Trump's undisclosed tax returns prompts new Washington bill ahead of 2020 election
SEATTLE – In light of Trump’s refusal to release his federal tax returns, Washington state is introducing a new bill to make it a requirement for all presidential and vice-presidential candidates – if they want their names to appear on the primary ballot.
“So, in the sense that President Trump did not sufficiently disclose his tax returns, yes, his failure to adhere to the basic transparency standards, we as Americans should rightfully expect was a significant factor in introducing this bill,” said Washington state Senator Patty Kuderer, who was the main sponsor of the bill filed earlier this month.
“This is not a Democratic or Republican issue, as Americans we are owed this information from presidential candidates,” she added.
Since the 1970s, every U.S. president has disclosed their federal tax returns to the public. The 40-year precedent was broken in the 2016 presidential election.
“One of the key lessons from President Donald J. Trump’s 2016 campaign is that we can no longer take for granted that candidates will adhere to the norms which typically apply to those seeking our country’s highest office,” Senator Patty Kuderer said.
Lawmakers in at least 26 states have introduced similar bills, with Maryland and Hawaii getting a vote in either house – though none have been successful.
So far, no state has enacted the bill. California and New Jersey were the closest, with both passing in each chamber. But each state's governor vetoed the final bill.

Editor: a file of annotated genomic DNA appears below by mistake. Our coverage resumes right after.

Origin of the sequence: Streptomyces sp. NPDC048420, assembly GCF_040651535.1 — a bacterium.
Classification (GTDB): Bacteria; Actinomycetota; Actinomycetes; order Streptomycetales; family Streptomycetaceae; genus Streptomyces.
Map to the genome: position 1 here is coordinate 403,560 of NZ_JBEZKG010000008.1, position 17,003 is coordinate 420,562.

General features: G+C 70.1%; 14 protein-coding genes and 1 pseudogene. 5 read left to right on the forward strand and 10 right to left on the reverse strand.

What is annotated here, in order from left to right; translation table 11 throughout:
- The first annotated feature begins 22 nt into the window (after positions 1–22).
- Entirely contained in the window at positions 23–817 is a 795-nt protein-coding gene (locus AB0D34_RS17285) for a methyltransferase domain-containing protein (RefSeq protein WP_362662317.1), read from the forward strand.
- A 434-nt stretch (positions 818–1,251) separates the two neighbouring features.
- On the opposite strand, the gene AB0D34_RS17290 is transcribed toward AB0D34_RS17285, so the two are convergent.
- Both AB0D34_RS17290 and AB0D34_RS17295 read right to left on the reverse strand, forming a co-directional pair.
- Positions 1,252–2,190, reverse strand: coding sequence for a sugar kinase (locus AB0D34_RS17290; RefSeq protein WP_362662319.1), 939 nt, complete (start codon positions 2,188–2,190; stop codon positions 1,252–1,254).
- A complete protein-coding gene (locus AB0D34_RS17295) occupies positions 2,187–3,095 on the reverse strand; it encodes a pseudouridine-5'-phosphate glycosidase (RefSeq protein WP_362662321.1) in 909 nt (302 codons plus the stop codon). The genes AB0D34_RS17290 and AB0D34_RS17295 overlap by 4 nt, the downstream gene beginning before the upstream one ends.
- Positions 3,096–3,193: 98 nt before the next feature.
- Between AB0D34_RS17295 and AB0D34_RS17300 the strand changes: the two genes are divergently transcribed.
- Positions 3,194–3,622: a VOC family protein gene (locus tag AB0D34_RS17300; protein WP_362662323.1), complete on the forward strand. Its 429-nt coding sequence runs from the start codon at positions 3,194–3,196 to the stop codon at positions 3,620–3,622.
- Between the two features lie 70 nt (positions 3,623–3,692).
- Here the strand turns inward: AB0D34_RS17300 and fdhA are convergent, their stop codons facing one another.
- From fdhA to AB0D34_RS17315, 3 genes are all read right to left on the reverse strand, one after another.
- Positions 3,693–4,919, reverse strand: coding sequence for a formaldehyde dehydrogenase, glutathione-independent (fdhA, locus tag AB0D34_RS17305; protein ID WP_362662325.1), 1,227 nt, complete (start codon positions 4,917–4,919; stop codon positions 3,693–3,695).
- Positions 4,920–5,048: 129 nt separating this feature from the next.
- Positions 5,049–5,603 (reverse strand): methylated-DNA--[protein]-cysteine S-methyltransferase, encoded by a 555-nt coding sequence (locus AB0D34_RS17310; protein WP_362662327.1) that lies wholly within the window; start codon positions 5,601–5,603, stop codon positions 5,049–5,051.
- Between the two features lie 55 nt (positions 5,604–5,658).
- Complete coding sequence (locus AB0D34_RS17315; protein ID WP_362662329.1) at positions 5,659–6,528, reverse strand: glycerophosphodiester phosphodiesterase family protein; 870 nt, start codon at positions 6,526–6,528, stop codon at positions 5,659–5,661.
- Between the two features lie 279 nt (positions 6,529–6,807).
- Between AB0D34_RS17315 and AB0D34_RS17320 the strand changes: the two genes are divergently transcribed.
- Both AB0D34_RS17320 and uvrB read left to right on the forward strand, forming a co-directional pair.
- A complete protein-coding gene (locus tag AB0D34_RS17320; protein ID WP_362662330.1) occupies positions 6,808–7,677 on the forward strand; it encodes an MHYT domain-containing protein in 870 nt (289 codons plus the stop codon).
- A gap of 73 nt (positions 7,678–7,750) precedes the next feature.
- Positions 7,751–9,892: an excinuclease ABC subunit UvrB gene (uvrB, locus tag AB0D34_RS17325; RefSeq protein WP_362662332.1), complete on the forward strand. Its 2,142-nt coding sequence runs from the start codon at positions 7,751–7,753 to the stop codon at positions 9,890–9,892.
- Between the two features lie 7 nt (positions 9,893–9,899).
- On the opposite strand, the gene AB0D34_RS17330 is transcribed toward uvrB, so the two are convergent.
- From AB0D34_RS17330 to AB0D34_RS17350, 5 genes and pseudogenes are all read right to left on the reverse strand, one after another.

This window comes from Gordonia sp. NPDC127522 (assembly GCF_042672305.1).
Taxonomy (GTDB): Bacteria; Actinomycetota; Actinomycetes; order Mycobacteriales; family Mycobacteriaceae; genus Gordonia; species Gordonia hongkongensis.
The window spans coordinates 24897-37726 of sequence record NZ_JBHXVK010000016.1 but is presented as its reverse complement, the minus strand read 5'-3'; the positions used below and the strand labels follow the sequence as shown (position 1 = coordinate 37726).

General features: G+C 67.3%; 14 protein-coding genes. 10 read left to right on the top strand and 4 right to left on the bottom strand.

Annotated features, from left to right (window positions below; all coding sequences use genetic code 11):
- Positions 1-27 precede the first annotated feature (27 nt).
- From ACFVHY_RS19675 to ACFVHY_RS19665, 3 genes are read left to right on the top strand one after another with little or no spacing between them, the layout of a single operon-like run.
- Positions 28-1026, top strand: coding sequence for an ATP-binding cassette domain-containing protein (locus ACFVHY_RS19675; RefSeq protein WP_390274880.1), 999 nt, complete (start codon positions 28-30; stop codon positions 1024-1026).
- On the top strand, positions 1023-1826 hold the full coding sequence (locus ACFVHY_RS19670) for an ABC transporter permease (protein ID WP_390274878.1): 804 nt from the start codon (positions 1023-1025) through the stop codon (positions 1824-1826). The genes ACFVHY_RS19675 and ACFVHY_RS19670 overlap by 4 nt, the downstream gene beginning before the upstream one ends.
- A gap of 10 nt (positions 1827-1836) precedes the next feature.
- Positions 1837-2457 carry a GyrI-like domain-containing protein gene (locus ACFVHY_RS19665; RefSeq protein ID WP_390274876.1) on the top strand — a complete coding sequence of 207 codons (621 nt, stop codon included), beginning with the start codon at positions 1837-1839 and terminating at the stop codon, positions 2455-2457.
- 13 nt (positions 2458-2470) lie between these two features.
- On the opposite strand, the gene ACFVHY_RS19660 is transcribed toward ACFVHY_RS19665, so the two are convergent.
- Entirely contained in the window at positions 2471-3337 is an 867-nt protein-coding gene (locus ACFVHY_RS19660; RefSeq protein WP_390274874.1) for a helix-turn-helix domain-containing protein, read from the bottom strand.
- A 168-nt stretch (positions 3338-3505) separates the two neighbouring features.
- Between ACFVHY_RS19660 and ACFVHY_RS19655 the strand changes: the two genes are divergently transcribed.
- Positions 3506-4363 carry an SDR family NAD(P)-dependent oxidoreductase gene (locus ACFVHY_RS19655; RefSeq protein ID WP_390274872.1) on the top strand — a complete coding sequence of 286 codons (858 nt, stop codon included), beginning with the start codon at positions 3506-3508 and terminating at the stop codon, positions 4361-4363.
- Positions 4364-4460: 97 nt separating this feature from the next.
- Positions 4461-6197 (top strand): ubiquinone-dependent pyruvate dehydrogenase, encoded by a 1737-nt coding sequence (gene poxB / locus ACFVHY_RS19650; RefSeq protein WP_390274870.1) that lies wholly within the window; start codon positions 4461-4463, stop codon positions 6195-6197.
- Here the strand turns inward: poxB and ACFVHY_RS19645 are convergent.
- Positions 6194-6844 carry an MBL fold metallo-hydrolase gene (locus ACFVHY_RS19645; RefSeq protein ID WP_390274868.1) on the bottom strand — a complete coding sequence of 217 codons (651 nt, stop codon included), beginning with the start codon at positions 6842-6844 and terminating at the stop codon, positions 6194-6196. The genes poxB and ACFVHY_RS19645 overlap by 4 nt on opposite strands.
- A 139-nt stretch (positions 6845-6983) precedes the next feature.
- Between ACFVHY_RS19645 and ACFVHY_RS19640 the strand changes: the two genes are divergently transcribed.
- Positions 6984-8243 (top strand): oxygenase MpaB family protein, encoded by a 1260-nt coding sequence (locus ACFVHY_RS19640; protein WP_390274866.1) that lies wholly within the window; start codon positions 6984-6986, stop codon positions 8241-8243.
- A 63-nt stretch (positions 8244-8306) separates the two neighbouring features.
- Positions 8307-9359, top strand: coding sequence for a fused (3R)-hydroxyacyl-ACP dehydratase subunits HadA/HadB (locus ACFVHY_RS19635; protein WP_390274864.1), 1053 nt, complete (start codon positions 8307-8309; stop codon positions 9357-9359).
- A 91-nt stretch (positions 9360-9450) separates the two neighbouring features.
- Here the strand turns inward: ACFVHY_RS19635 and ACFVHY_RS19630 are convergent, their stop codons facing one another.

“While I recognize the political attractiveness – even the merits – of getting President Trump’s tax returns, I worry about the political perils of individual states seeking to regulate presidential elections in this manner,” Governor of California Jerry Brown wrote in a veto message. “First, it may not be constitutional. Second, it sets a ‘slippery slope’ precedent."
He added, "Today we require tax returns, but what would be next? Five years of health records? A certified birth certificate? High school report cards? And will these requirements vary depending on which political party is in power?”
There is legal precedent that questions a state’s authority in adding to the qualifications required to run for federal office. Though the Supreme Court hasn’t officially ruled on presidential elections in this way, it has mandated that states can’t add to the qualifications of senators and congressional representatives beyond those written in the constitution.
If the bill passes in Washington state, presidential and vice-presidential candidates will have to disclose their federal tax returns from the last five years at least 63 days before the presidential primary.
"This is a national discussion and, as with many other issues, we believe that Washington state’s leadership can be a national turning point,” Kuderer said.
“But more importantly, this is future oriented,” she said. “It’s clear we need to start codifying norms in order to ensure that every Washingtonian and American can fully inform themselves with information that is critical in choosing who to elevate to the presidency.”